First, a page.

NASA & # 39; s Parker Solar Probe satellite is well on track to reach its mission objectives, as it is currently on its way to the planet Venus, according to a new statement from the US government-run space agency. The probe is expected to reach Venus by October 3, and will use the gravity of the planet to catapult to the sun, its final destination. The Parker Solar Probe will come from the sun within 24.1 million kilometers, considerably closer than the distance of 43.4 million kilometers achieved by the Helios 2 mission in 1976.
The probe is named after the American physicist Eugene Parker, whose early theory of solar winds – supersonic particles shot from the sun in all directions – was confirmed by the first space missions after the Second World War. Parker, now 91 years old, traveled to NASA's Kennedy Space Center in Florida to attend the launch of his namesake satellite. The mission, which requires $ 1.5 billion, is intended to study the sun and send scientific data back to earth about its findings.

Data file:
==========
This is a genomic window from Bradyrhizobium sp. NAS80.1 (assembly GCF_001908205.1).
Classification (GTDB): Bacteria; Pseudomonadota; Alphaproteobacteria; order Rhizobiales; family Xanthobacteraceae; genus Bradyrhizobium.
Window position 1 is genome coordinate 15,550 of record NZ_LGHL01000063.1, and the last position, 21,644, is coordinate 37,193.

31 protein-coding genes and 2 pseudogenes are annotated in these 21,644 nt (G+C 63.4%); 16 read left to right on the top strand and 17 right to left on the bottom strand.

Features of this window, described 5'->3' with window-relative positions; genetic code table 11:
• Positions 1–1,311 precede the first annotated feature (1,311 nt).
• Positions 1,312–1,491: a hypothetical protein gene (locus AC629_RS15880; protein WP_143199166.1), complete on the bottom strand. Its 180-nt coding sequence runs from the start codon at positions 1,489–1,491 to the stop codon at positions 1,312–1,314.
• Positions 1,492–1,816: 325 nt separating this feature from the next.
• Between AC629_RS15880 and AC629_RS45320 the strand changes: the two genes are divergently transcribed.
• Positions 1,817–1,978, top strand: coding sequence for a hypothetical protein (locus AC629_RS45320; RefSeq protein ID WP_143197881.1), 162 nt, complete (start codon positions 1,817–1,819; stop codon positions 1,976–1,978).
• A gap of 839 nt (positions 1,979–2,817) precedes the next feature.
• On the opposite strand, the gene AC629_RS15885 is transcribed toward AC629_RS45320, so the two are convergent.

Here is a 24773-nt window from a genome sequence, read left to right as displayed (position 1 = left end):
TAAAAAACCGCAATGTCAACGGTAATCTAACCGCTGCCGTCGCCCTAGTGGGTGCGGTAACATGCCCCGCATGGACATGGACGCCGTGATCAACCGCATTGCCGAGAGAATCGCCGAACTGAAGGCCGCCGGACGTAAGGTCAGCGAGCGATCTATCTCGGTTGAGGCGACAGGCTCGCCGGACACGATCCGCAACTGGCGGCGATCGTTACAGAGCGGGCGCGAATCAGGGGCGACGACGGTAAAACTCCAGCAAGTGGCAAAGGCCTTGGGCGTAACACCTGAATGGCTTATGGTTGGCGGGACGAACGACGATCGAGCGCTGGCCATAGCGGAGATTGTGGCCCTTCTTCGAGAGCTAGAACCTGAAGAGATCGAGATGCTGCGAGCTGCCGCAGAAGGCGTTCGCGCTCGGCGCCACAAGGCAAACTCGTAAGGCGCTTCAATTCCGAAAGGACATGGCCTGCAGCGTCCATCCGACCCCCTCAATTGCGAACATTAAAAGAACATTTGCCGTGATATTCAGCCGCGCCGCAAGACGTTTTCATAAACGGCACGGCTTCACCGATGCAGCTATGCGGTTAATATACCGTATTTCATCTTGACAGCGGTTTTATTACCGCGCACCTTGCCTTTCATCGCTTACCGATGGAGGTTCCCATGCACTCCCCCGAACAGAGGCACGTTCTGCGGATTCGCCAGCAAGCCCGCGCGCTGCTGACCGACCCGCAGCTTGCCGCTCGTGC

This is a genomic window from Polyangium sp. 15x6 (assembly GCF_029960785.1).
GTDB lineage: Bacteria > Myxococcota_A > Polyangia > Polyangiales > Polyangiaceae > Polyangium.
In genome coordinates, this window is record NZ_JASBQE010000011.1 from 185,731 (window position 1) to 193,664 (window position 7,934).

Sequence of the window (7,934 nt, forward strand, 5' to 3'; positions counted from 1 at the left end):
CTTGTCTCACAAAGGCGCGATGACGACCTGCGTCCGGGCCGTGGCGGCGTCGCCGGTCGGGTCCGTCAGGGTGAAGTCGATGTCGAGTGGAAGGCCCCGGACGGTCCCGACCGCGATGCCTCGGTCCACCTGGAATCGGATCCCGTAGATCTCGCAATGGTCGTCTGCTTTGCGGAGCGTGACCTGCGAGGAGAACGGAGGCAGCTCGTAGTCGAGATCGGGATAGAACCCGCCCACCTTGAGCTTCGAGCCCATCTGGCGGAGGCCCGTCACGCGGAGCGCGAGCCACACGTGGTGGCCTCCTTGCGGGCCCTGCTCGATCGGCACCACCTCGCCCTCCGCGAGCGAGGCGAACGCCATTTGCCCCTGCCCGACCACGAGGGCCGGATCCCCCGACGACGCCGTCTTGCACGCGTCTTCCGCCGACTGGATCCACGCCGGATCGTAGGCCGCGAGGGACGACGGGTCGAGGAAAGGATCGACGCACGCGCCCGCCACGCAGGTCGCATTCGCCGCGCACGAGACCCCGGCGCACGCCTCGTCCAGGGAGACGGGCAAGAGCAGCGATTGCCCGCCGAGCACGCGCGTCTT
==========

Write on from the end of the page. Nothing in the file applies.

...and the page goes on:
The total length of the mission will be about six years, because the probe comes closest to it six years after its launch. The probe will be as close as 6.2 million kilometers from the sun, and is suitably armored to withstand the high temperatures because it is so close to the star. Interestingly, the Parker Solar Probe carries the names of 1.1 million people on a memory card mounted on a satellite plaque, along with images of Eugene Parker and a copy of his research article from 1958 that highlights aspects of solar physics. predicts.
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As with other scientific space missions, the Parker Solar Probe will be considered a successful mission once it reaches its basic objectives within six years. The probe works as planned and is on track to achieve these mission objectives, NASA said. Once these objectives are achieved, the probe will continue to operate on extended parameters and transmit data as long as they remain operational and are able to communicate with mission control on Earth.